14 Best Substitutes for Cannellini

Substitutes For Cannellini
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If you are unfamiliar with cannellini beans, you may be familiar with them under the name “white kidney beans.”

Cannellini beans are frequently used in soup, salad, and pasta dishes. Due to its mild, nutty flavor, it is extremely popular in tomato-based sauces.

Because it takes on the dish’s flavor, this bean is a fantastic complement to most dishes. When cooked, it becomes a soft bean with a faint crunch and a wonderfully fluffy texture.

Due to the bean’s widespread usage in Italian cuisine, particularly in southern and central Italy, the term “cannellini” became well-known. It’s interesting to note that Peru is supposedly the origin of the cannellini bean.

In the 1500s, Italian immigrants started growing beans and brought them to Europe. Then, these delectable beans discovered their legacy in Italian cooking.

However, these beans are popular among people outside of Italy. They are a mainstay of international cuisines. It is known as the labia bean in India and is a common ingredient in curries.

They may be used in a variety of dishes. They are rather simple to make. These beans may be a part of a nice lunch or supper with your friends and family and can be used for salads or cooked foods.

But what if you are unable to locate cannellini beans? The good news is that you can use a variety of substitutes for cannellini, including:

1. Great Northern Beans

A prominent bean variety in North America is great northern beans. They have a hard shell and are grown in chilly climates.

Despite their name, they are tiny and delicate beans. Excellent for soups and stews because of their delicate taste.

They can nearly perfectly be used as substitutes for cannellini since they have a similar nutty flavor to Great Northern beans. It may require additional cooking time since their meat is harder than their bigger counterparts.

As it has a smooth texture and a flavor that pairs well with both salty and sweet foods, it serves as a sort of balance. They also increase bulk without changing the flavor.

2. Navy Beans

A native American bean variation smaller than the wide other varieties of beans is the navy bean, sometimes called the pea bean. It resembles a pill since it is round and flattened. It is a component of foods, including baked beans, pies, and soups.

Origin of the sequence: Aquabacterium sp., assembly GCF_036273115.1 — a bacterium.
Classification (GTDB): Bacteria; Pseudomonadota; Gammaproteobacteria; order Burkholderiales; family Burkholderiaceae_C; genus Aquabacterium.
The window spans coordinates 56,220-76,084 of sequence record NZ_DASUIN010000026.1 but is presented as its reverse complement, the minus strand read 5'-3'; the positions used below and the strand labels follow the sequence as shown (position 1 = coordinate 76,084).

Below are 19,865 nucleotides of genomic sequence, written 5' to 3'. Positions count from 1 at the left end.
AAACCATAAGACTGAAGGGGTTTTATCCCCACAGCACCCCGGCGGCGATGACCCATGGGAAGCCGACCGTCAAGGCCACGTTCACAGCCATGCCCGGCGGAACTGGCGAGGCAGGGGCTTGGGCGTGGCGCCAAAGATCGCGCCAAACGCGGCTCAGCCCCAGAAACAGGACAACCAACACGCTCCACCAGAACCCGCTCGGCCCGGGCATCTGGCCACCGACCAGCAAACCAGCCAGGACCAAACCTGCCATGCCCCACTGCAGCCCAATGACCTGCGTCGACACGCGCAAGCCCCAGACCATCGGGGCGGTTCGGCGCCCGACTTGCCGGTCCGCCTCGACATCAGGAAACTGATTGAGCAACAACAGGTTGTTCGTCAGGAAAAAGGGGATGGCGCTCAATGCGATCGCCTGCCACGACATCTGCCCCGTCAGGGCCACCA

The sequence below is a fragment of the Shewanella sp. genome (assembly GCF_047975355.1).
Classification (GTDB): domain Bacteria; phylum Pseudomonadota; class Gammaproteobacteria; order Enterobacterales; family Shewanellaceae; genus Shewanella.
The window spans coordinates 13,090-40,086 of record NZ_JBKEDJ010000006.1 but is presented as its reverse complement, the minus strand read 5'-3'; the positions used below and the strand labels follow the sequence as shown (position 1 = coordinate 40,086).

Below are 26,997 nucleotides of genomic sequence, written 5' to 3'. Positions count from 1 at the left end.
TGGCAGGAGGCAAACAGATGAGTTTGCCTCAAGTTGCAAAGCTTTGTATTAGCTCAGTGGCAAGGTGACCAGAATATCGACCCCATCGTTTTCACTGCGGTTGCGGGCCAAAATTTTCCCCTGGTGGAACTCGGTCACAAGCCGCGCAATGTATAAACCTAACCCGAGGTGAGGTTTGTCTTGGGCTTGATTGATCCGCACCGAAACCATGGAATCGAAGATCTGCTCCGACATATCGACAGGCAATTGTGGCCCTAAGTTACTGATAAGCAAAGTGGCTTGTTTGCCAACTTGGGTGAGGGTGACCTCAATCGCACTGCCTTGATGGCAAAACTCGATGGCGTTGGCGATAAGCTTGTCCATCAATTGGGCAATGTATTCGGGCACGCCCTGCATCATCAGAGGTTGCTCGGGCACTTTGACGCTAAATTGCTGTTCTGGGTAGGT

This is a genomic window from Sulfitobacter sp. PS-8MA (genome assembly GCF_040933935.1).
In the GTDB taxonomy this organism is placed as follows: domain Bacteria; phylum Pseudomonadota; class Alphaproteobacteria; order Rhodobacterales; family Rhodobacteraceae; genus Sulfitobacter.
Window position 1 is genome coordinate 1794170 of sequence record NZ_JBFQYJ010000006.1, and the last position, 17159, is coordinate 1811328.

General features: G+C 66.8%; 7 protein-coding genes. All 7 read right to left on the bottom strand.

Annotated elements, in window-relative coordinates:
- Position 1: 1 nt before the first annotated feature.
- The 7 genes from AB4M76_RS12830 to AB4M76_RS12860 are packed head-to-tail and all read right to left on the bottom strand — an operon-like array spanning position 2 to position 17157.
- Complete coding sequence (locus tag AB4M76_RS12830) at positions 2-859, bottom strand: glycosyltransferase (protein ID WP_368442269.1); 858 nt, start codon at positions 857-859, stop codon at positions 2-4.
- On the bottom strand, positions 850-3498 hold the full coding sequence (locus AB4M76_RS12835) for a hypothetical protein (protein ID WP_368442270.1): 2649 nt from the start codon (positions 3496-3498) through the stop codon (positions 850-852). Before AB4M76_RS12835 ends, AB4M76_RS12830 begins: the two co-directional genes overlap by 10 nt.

Due to their strong exterior and substantial meat, Navy beans require a longer boiling time. They cook more quickly and are smaller than Cannellini beans.

They are also employed in fast soups and dips since they are softer. Navy beans lose their form more quickly than Cannellini beans. Thus, you might need to add your beans later than you normally would.

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3. Butter Beans

Butter beans, which resemble cannellini beans and are often referred to as small lima beans, are substitutes for cannellini. They are less desirable than great northern beans due to their distinct flavor and texture.

The texture of this bean type is what sets it apart. This is how it gets its name since, when fully cooked, it has a smooth and creamy texture.

On the other hand, the cannellini bean’s texture is firmer, smoother, and less starchy. Use them in any recipe that calls for cannellini beans without hesitation. Just be aware that they tend to thicken broths, so you might need to add a little extra liquid.

4. Lima Beans

Butter beans are another name for lima beans. They are a good source of protein and fiber. Additionally, they are nearly fat-free and rich in minerals, including calcium, magnesium, salt, and others.

It retains the flavor and tastes buttery. When cooked, its earthy taste comes through. In soups, lima beans can be used as substitutes for cannellini beans.

Lima beans are little, though, and boiling them at a high temperature can make them disintegrate. It is essential to boil the beans to bring out their unique buttery flavor.

5. Lentils

Lentils might not initially appear as good substitutes for cannellini beans. They are considerably smaller, have a tougher, firmer feel, and come in a broad range of colors. They may lend a starchy body to soups and stews that resemble cannellini beans.

Lentils taste similar to cannellini beans in terms of flavor. They pair well with savory foods and aren’t particularly sweet. Lentils are a type of grain known as a pulse and are not at all the same as beans.

Despite this, they have a comparable nutritional profile to many beans, including a healthy amount of protein and fat.

6. Kidney Beans

Common beans come in a type called kidney beans. Its resemblance to human kidneys in form and color led to its name. This bean is loaded with vitamins and minerals, including B vitamins. It is a key ingredient in Mexican, Asian, and Caribbean cooking.

They are great substitutes for cannellini beans due to their similarities in size, dish texture, and cooking time. However, compared to the more subdued flavor of the cannellini bean, kidney beans have a more earthy flavor that is more pronounced.